Digital Outback Photo
- Photography using Digital SLRs

 

Lenses that make a difference:

Canon EF 135mm f/2L USM


field report by Uwe Steinmueller (6/9/2005)

 

 
 

Digital cameras have gone a long way. We even think that cameras like the Canon 1Ds Mk. II or the Nikon D2X are often more limited by their lenses than by the cameras and chips.

Here is a list of our current Canon lenses.

One of our most used lenses is the excellent Canon 70-200mm f/2.8L IS USM. Yes, this lens is a top class zoom. But we should not forget that all zooms are compromises and top prime lenses still can do better. Recently we tested (and finally bought) the Canon EF 135mm f/2L USM.

Here is an example from our test session comparing these two lenses.

Our test setup:

  • Gitzo 1325 tripod
  • Arca Swiss B1G ball head
  • mirror lockup
  • same shutter speed 1/30 sec and f/11
  • same processing settings in RSE (shorpnes and detail extraction set to 0)
  • same amount of sharpening with EasyS Sharpening Toolkit


The scene (overcast)


135mm f/2 (100% magnification)


70-200mm f/2.8 IS @131mm (100% magnification)


135mm f/2 corner (100% magnification)


70-200mm f/2.8 IS @131mm corner (100% magnification)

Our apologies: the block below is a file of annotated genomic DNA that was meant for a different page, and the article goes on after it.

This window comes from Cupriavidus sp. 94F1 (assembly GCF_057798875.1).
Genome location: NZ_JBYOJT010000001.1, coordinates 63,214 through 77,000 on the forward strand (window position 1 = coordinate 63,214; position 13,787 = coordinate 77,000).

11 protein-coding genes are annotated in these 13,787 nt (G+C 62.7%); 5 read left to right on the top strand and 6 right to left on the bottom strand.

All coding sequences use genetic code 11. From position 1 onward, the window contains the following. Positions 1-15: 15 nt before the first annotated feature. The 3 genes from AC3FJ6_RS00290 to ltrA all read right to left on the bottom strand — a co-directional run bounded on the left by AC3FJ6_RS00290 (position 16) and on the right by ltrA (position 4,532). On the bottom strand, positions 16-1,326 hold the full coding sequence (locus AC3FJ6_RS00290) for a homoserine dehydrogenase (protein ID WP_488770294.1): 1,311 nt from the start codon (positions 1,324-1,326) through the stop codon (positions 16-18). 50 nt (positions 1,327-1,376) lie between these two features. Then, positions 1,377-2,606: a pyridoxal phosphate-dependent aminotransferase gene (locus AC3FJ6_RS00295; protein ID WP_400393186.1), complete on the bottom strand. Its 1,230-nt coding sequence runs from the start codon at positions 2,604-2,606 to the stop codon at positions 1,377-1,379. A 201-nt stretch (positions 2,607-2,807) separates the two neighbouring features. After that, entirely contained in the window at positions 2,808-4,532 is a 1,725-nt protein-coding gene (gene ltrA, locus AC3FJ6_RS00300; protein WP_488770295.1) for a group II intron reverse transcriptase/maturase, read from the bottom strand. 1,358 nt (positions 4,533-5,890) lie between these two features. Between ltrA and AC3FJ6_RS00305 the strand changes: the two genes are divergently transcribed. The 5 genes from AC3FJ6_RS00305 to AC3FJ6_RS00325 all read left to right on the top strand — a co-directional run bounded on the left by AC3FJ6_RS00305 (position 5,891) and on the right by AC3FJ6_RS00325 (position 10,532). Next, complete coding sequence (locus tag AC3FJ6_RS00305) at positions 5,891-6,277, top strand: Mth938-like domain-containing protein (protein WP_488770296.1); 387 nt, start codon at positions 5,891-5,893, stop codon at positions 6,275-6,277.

Some more sharpening and more detail extraction can bring the results of the zoom closer to the 135mm f/2:


RSE sharpness 8 and detail extraction 15 (100% magnification)

Still the principle advantage of the 135mm f/2 lens stays as it provides more natural sharpness to begin with.

We find that the 135mm f/2 lens delivers more detail and also more contrast. Interesting how much people discuss the softness of the images from the cameras and leave the lenses out of the equation.

For us the quality difference is reason enough to use in the future the 135mm f/2 as much as the scene allows.

Many find the 135mm range kind of boring. But faced with the better image quality you would be surprised how well you can capture good frames with the 135mm lens by moving your body. Yes, there are situations where moving is not an option and here the zoom has clearly advantages.

Summary for the 135mm f/2L

Plus:

  • Extremely sharp lens (photodo.com: 4.5)
  • Compact
  • Good in low light with f/2
  • Bright viewfinder image
  • f/2 helps with easier manual focusing
  • Reasonable priced for its quality (about $900)

Minus:

  • No IS (image stabilization)
  • Not as flexible as the zoom
  • Often not optimal for freehand photography (without IS)

We are glad to have the Canon 135mm f/2 now permanently in our bag and are sure it will be one of our key lenses from now on.

 
 
 
 
 
   

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